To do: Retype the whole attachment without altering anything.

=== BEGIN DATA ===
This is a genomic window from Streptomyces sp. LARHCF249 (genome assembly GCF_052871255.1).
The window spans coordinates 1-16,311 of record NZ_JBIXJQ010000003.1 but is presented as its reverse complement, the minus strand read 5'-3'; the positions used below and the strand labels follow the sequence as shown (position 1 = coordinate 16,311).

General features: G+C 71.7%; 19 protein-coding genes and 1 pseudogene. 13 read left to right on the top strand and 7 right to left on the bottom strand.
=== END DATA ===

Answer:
This is a genomic window from Streptomyces sp. LARHCF249 (genome assembly GCF_052871255.1).
The window spans coordinates 1-16,311 of record NZ_JBIXJQ010000003.1 but is presented as its reverse complement, the minus strand read 5'-3'; the positions used below and the strand labels follow the sequence as shown (position 1 = coordinate 16,311).

General features: G+C 71.7%; 19 protein-coding genes and 1 pseudogene. 13 read left to right on the top strand and 7 right to left on the bottom strand.